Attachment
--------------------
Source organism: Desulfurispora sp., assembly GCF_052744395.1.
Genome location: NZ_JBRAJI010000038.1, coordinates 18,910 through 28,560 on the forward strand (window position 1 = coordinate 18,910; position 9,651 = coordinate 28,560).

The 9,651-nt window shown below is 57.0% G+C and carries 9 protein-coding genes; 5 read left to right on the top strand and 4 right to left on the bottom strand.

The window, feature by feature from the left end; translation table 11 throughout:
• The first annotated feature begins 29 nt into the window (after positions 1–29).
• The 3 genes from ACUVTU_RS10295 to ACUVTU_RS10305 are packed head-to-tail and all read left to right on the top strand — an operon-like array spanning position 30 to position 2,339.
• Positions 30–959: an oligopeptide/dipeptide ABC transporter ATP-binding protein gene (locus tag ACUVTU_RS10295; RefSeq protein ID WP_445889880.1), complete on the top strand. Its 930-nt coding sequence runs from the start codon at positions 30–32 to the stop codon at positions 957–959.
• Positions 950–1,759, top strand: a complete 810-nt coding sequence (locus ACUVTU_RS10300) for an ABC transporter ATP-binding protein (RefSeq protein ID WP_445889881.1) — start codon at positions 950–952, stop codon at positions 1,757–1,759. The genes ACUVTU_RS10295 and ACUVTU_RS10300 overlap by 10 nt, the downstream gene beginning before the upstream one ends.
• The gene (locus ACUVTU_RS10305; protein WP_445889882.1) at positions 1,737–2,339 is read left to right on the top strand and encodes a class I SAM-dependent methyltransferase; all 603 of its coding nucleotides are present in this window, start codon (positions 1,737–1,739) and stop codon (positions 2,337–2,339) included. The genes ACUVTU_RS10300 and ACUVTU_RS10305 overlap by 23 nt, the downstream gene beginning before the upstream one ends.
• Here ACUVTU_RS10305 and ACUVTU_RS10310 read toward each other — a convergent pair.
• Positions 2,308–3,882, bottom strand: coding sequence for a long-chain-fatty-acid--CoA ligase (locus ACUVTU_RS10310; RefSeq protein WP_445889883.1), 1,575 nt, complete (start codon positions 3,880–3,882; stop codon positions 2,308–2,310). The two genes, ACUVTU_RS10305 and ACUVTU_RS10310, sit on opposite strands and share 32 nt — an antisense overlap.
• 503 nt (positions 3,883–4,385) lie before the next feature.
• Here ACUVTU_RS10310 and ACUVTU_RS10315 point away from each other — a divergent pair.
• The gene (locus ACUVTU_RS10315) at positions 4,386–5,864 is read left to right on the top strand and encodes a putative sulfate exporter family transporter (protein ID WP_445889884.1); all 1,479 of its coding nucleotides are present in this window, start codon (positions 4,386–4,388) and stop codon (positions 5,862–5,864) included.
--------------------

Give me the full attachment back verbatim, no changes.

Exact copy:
Source organism: Desulfurispora sp., assembly GCF_052744395.1.
Genome location: NZ_JBRAJI010000038.1, coordinates 18,910 through 28,560 on the forward strand (window position 1 = coordinate 18,910; position 9,651 = coordinate 28,560).

The 9,651-nt window shown below is 57.0% G+C and carries 9 protein-coding genes; 5 read left to right on the top strand and 4 right to left on the bottom strand.

The window, feature by feature from the left end; translation table 11 throughout:
• The first annotated feature begins 29 nt into the window (after positions 1–29).
• The 3 genes from ACUVTU_RS10295 to ACUVTU_RS10305 are packed head-to-tail and all read left to right on the top strand — an operon-like array spanning position 30 to position 2,339.
• Positions 30–959: an oligopeptide/dipeptide ABC transporter ATP-binding protein gene (locus tag ACUVTU_RS10295; RefSeq protein ID WP_445889880.1), complete on the top strand. Its 930-nt coding sequence runs from the start codon at positions 30–32 to the stop codon at positions 957–959.
• Positions 950–1,759, top strand: a complete 810-nt coding sequence (locus ACUVTU_RS10300) for an ABC transporter ATP-binding protein (RefSeq protein ID WP_445889881.1) — start codon at positions 950–952, stop codon at positions 1,757–1,759. The genes ACUVTU_RS10295 and ACUVTU_RS10300 overlap by 10 nt, the downstream gene beginning before the upstream one ends.
• The gene (locus ACUVTU_RS10305; protein WP_445889882.1) at positions 1,737–2,339 is read left to right on the top strand and encodes a class I SAM-dependent methyltransferase; all 603 of its coding nucleotides are present in this window, start codon (positions 1,737–1,739) and stop codon (positions 2,337–2,339) included. The genes ACUVTU_RS10300 and ACUVTU_RS10305 overlap by 23 nt, the downstream gene beginning before the upstream one ends.
• Here ACUVTU_RS10305 and ACUVTU_RS10310 read toward each other — a convergent pair.
• Positions 2,308–3,882, bottom strand: coding sequence for a long-chain-fatty-acid--CoA ligase (locus ACUVTU_RS10310; RefSeq protein WP_445889883.1), 1,575 nt, complete (start codon positions 3,880–3,882; stop codon positions 2,308–2,310). The two genes, ACUVTU_RS10305 and ACUVTU_RS10310, sit on opposite strands and share 32 nt — an antisense overlap.
• 503 nt (positions 3,883–4,385) lie before the next feature.
• Here ACUVTU_RS10310 and ACUVTU_RS10315 point away from each other — a divergent pair.
• The gene (locus ACUVTU_RS10315) at positions 4,386–5,864 is read left to right on the top strand and encodes a putative sulfate exporter family transporter (protein ID WP_445889884.1); all 1,479 of its coding nucleotides are present in this window, start codon (positions 4,386–4,388) and stop codon (positions 5,862–5,864) included.